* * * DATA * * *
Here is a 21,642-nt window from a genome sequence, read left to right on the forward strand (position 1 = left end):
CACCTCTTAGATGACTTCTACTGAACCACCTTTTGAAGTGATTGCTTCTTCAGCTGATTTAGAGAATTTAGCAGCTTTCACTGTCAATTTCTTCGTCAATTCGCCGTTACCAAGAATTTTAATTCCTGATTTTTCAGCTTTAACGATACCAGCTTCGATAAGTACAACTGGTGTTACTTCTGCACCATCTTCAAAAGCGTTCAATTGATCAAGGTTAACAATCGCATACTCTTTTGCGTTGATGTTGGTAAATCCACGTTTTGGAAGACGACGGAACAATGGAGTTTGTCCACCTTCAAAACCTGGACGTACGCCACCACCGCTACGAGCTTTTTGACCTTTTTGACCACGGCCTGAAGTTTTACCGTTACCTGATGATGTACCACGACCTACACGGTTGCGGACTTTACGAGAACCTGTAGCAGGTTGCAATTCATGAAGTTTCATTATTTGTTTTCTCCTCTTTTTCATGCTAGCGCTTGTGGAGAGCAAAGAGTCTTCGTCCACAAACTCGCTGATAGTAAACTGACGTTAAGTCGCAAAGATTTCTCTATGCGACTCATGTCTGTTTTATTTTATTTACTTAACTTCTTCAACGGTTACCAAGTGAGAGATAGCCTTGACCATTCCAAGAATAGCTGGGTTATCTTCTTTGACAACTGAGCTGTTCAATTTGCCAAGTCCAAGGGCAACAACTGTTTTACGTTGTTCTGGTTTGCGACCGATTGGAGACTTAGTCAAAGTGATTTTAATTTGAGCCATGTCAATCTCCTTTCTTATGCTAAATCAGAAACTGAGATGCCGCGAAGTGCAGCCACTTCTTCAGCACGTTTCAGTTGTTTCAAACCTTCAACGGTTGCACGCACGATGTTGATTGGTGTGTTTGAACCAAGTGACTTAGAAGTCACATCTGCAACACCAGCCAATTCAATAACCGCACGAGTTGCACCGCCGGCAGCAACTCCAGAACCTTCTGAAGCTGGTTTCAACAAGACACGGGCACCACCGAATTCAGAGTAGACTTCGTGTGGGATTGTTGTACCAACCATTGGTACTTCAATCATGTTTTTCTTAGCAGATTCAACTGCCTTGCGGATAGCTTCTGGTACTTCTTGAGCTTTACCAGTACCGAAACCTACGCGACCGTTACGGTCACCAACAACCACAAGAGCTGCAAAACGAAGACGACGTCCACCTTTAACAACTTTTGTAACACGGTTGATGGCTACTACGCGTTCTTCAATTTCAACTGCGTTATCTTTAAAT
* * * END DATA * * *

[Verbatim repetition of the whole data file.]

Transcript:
Here is a 21,642-nt window from a genome sequence, read left to right on the forward strand (position 1 = left end):
CACCTCTTAGATGACTTCTACTGAACCACCTTTTGAAGTGATTGCTTCTTCAGCTGATTTAGAGAATTTAGCAGCTTTCACTGTCAATTTCTTCGTCAATTCGCCGTTACCAAGAATTTTAATTCCTGATTTTTCAGCTTTAACGATACCAGCTTCGATAAGTACAACTGGTGTTACTTCTGCACCATCTTCAAAAGCGTTCAATTGATCAAGGTTAACAATCGCATACTCTTTTGCGTTGATGTTGGTAAATCCACGTTTTGGAAGACGACGGAACAATGGAGTTTGTCCACCTTCAAAACCTGGACGTACGCCACCACCGCTACGAGCTTTTTGACCTTTTTGACCACGGCCTGAAGTTTTACCGTTACCTGATGATGTACCACGACCTACACGGTTGCGGACTTTACGAGAACCTGTAGCAGGTTGCAATTCATGAAGTTTCATTATTTGTTTTCTCCTCTTTTTCATGCTAGCGCTTGTGGAGAGCAAAGAGTCTTCGTCCACAAACTCGCTGATAGTAAACTGACGTTAAGTCGCAAAGATTTCTCTATGCGACTCATGTCTGTTTTATTTTATTTACTTAACTTCTTCAACGGTTACCAAGTGAGAGATAGCCTTGACCATTCCAAGAATAGCTGGGTTATCTTCTTTGACAACTGAGCTGTTCAATTTGCCAAGTCCAAGGGCAACAACTGTTTTACGTTGTTCTGGTTTGCGACCGATTGGAGACTTAGTCAAAGTGATTTTAATTTGAGCCATGTCAATCTCCTTTCTTATGCTAAATCAGAAACTGAGATGCCGCGAAGTGCAGCCACTTCTTCAGCACGTTTCAGTTGTTTCAAACCTTCAACGGTTGCACGCACGATGTTGATTGGTGTGTTTGAACCAAGTGACTTAGAAGTCACATCTGCAACACCAGCCAATTCAATAACCGCACGAGTTGCACCGCCGGCAGCAACTCCAGAACCTTCTGAAGCTGGTTTCAACAAGACACGGGCACCACCGAATTCAGAGTAGACTTCGTGTGGGATTGTTGTACCAACCATTGGTACTTCAATCATGTTTTTCTTAGCAGATTCAACTGCCTTGCGGATAGCTTCTGGTACTTCTTGAGCTTTACCAGTACCGAAACCTACGCGACCGTTACGGTCACCAACAACCACAAGAGCTGCAAAACGAAGACGACGTCCACCTTTAACAACTTTTGTAACACGGTTGATGGCTACTACGCGTTCTTCAATTTCAACTGCGTTATCTTTAAAT